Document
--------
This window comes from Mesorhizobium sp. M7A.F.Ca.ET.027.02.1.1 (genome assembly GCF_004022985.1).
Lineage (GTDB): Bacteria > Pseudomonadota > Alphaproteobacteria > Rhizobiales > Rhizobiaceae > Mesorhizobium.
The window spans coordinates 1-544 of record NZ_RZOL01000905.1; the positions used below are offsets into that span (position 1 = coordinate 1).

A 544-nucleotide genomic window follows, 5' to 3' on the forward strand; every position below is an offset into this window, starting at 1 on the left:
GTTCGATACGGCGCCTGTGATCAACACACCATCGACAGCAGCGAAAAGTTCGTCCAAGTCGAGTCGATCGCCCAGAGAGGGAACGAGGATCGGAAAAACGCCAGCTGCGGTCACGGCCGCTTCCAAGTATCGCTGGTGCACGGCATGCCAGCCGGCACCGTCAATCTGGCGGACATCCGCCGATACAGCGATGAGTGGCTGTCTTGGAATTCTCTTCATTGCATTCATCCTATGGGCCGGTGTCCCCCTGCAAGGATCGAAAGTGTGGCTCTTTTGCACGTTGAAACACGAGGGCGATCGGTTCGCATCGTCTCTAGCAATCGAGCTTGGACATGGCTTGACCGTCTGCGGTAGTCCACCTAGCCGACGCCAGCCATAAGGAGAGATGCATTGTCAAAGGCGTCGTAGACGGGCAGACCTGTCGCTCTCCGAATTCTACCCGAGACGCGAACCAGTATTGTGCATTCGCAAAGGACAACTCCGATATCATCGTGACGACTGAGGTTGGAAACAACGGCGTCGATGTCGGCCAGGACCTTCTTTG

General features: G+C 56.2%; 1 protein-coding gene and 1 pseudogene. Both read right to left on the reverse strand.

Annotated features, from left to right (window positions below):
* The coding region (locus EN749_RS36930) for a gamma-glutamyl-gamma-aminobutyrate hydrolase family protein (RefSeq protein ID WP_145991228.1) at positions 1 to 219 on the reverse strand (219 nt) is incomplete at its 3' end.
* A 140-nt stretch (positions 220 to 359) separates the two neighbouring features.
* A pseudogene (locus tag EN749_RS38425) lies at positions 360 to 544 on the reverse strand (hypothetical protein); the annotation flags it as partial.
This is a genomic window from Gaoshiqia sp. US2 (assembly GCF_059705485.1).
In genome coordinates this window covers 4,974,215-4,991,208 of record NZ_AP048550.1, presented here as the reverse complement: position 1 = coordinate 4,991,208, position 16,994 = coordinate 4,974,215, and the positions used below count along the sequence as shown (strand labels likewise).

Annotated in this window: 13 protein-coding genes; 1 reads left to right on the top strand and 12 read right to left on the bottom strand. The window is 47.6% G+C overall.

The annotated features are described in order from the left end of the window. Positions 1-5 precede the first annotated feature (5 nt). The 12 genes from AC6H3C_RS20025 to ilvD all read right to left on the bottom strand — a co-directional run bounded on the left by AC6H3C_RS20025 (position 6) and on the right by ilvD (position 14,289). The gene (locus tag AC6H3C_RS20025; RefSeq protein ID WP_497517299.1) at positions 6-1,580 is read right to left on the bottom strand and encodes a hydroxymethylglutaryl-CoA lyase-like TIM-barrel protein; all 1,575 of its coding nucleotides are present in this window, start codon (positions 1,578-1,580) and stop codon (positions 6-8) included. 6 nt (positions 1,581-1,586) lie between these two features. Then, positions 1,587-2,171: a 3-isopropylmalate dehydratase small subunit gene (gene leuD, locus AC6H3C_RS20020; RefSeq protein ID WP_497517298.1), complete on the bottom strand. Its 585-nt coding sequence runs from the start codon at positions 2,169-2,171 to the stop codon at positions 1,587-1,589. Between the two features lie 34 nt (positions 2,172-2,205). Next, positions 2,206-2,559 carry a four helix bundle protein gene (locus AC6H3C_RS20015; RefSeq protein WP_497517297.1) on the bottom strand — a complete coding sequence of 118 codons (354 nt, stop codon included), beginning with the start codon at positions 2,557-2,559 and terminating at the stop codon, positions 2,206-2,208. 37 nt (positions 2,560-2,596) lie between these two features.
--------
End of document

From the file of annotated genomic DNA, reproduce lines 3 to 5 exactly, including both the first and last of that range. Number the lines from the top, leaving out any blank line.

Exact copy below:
The window spans coordinates 1-544 of record NZ_RZOL01000905.1; the positions used below are offsets into that span (position 1 = coordinate 1).

A 544-nucleotide genomic window follows, 5' to 3' on the forward strand; every position below is an offset into this window, starting at 1 on the left:
GTTCGATACGGCGCCTGTGATCAACACACCATCGACAGCAGCGAAAAGTTCGTCCAAGTCGAGTCGATCGCCCAGAGAGGGAACGAGGATCGGAAAAACGCCAGCTGCGGTCACGGCCGCTTCCAAGTATCGCTGGTGCACGGCATGCCAGCCGGCACCGTCAATCTGGCGGACATCCGCCGATACAGCGATGAGTGGCTGTCTTGGAATTCTCTTCATTGCATTCATCCTATGGGCCGGTGTCCCCCTGCAAGGATCGAAAGTGTGGCTCTTTTGCACGTTGAAACACGAGGGCGATCGGTTCGCATCGTCTCTAGCAATCGAGCTTGGACATGGCTTGACCGTCTGCGGTAGTCCACCTAGCCGACGCCAGCCATAAGGAGAGATGCATTGTCAAAGGCGTCGTAGACGGGCAGACCTGTCGCTCTCCGAATTCTACCCGAGACGCGAACCAGTATTGTGCATTCGCAAAGGACAACTCCGATATCATCGTGACGACTGAGGTTGGAAACAACGGCGTCGATGTCGGCCAGGACCTTCTTTG